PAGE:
AMSTERDAM (AFP) – A 93rd-minute header from Branislav Ivanovic gave Chelsea a stunning 2-1 victory over Benfica in the Europa League final on Wednesday as the London club claimed the trophy for the first time in heart-stopping fashion.

The game in Amsterdam seemed destined for extra time after Fernando Torres’ superb 60th-minute opener for Chelsea was cancelled out by an Oscar Cardozo penalty, only for Ivanovic to net a dramatic winner with a looping header in stoppage time.

Moments later, Chelsea’s players greeted the final whistle with a jubilant mass embrace, as they became the first team to simultaneously hold the Champions League and Europa League titles.

They will relinquish their Champions League crown in 10 days, but more lasting is the statistic that they are only the fourth club to have claimed Europe’s three major trophies — including the now-defunct Cup Winners’ Cup — after Ajax, Bayern Munich and Juventus.

Chelsea’s interim manager Rafael Benitez, meanwhile, joins Giovanni Trapattoni as one of only two coaches to have won the trophy with two different clubs, following his 2004 success with Valencia.

The manner of defeat was cruel on Jorge Jesus’ enterprising side and means that Benfica have now lost seven consecutive European finals since claiming their last major continental crown in 1962.

Chelsea's players celebrate with their trophy at the end of the UEFA Europa League final football match between Benfica and Chelsea on May 15, 2013 at Amsterdam Arena in Amsterdam. Chelsea won 2-1.  AFP .
Chelsea’s players celebrate with their trophy at the end of the UEFA Europa League final football match between Benfica and Chelsea on May 15, 2013 at Amsterdam Arena in Amsterdam. Chelsea won 2-1. AFP .

Benfica’s previous game was a damaging 2-1 loss to Porto that may have ended their Portuguese title hopes, but they banished any fears about their mental state with an assured start to the game that bordered on insouciance at times.

Indeed, so authoritative were Benfica, and so lacklustre Chelsea, that only an apparent inability to shoot at the appropriate moment prevented Jesus’ side from taking the lead before half-time.

Cardozo headed an early chance over the bar, Eduardo Salvio saw a shot blocked, Rodrigo miscued twice during a frantic goal-mouth scramble, and Nicolas Gaitan twice fired over after neat approach play.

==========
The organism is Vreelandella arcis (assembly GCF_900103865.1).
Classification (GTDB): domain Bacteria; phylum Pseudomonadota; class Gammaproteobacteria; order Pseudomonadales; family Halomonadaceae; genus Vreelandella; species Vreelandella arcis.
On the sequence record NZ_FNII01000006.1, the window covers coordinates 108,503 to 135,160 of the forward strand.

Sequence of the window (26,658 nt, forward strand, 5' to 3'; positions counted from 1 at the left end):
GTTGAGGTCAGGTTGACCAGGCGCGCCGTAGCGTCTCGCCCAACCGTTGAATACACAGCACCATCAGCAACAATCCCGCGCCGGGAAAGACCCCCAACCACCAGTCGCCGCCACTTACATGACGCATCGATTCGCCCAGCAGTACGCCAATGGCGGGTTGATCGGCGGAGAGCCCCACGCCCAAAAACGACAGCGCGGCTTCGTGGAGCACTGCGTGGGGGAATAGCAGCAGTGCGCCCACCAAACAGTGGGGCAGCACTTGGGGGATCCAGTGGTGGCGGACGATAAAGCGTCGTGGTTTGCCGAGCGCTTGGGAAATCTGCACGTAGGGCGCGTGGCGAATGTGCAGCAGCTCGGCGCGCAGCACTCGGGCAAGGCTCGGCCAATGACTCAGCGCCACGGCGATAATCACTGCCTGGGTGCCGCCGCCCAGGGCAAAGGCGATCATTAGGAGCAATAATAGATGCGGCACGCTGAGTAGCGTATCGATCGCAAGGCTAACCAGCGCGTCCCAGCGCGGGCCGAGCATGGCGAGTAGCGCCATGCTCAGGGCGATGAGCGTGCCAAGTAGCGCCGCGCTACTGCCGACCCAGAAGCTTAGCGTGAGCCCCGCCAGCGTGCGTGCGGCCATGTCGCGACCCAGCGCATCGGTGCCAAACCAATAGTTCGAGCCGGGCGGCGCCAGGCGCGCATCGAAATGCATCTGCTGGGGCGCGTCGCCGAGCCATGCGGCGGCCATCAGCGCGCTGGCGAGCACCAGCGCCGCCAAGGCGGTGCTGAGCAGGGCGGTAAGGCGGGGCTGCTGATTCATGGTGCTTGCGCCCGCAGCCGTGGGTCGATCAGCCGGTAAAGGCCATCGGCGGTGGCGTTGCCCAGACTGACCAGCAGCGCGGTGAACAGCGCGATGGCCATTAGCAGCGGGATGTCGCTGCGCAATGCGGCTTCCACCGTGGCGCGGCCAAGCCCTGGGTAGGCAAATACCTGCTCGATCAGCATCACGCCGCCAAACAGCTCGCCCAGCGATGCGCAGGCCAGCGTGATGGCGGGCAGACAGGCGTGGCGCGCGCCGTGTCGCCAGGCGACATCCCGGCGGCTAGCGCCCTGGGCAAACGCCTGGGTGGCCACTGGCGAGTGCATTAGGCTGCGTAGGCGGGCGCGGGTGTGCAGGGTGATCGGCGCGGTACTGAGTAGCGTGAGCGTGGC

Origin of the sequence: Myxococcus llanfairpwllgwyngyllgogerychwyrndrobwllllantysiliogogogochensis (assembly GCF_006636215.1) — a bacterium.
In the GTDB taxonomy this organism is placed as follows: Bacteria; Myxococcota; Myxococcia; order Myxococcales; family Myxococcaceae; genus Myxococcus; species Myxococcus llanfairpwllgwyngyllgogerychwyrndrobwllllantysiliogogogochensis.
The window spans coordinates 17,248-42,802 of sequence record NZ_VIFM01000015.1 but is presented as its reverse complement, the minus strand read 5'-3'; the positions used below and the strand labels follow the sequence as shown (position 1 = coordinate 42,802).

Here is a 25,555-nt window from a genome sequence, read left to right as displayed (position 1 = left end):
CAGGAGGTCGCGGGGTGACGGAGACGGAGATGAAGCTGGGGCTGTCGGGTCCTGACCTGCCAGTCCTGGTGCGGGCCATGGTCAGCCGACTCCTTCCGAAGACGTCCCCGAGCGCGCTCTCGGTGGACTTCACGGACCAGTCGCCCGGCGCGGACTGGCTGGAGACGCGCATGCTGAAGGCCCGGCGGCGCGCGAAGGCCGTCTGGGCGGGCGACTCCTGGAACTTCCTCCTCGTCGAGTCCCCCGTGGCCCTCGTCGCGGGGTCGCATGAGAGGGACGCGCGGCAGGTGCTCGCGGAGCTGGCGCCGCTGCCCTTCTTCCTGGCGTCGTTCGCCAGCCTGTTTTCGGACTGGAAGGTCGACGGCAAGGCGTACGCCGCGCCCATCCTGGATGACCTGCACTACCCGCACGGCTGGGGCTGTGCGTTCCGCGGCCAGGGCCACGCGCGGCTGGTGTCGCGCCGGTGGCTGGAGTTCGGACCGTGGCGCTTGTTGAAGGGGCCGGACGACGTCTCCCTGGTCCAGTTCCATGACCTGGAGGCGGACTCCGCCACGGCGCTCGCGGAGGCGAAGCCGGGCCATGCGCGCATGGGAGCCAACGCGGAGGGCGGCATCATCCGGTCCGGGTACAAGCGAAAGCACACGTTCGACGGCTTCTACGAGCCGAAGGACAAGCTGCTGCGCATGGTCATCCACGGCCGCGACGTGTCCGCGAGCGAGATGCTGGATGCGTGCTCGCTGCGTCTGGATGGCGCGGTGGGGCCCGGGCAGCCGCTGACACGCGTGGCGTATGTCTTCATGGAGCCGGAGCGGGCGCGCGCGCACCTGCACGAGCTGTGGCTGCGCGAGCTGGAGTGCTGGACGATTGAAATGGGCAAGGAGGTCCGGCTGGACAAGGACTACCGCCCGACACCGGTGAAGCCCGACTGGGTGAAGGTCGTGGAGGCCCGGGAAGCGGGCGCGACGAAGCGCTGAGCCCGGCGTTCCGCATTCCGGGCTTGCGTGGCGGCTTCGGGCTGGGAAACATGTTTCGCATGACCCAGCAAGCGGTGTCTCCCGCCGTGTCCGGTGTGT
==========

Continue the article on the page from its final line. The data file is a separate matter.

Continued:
With languid former Chelsea man Nemanja Matic orchestrating Benfica’s attacks from a deep position, the English side were struggling to find a foothold.

They did not test Benfica goalkeeper Artur until Oscar put an effort straight at him in the 27th minute, although the Brazilian was almost deceived by a swerving Frank Lampard shot that he palmed over the bar in unorthodox fashion seven minutes before half-time.

Cardozo had a header ruled out for offside early in the second half, and although the call was correct, it was extremely marginal.

Salvio saw a header fielded by Petr Cech in the 59th minute, but within seconds, the ball was in the Benfica net.

Cech’s long throw down the centre was helped on by Juan Mata and Torres showed superb strength and composure to hold off Luisao and then round Artur, delaying to send the goalkeeper down before rolling the ball home.

It was a Chelsea smash-and-grab goal plucked straight from last season’s Champions League textbook, but the lead was to last only eight minutes.

Cesar Azpilicueta handled Salvio’s header just inside the Chelsea penalty area and Cardozo drilled his spot-kick into the middle of the goal to claim his seventh goal in this season’s competition.

Cech had to produce a finger-tip save to prevent a half-volleyed lob by Cardozo from dipping beneath the crossbar, before Lampard almost gave the game a fairytale late finish with a 25-yard pile-driver that hit the bar.

Extra time seemed certain when the fourth official raised the board showing three minutes of injury time, only for Ivanovic to send a header arcing over Artur from Mata’s corner and break Benfica’s hearts.

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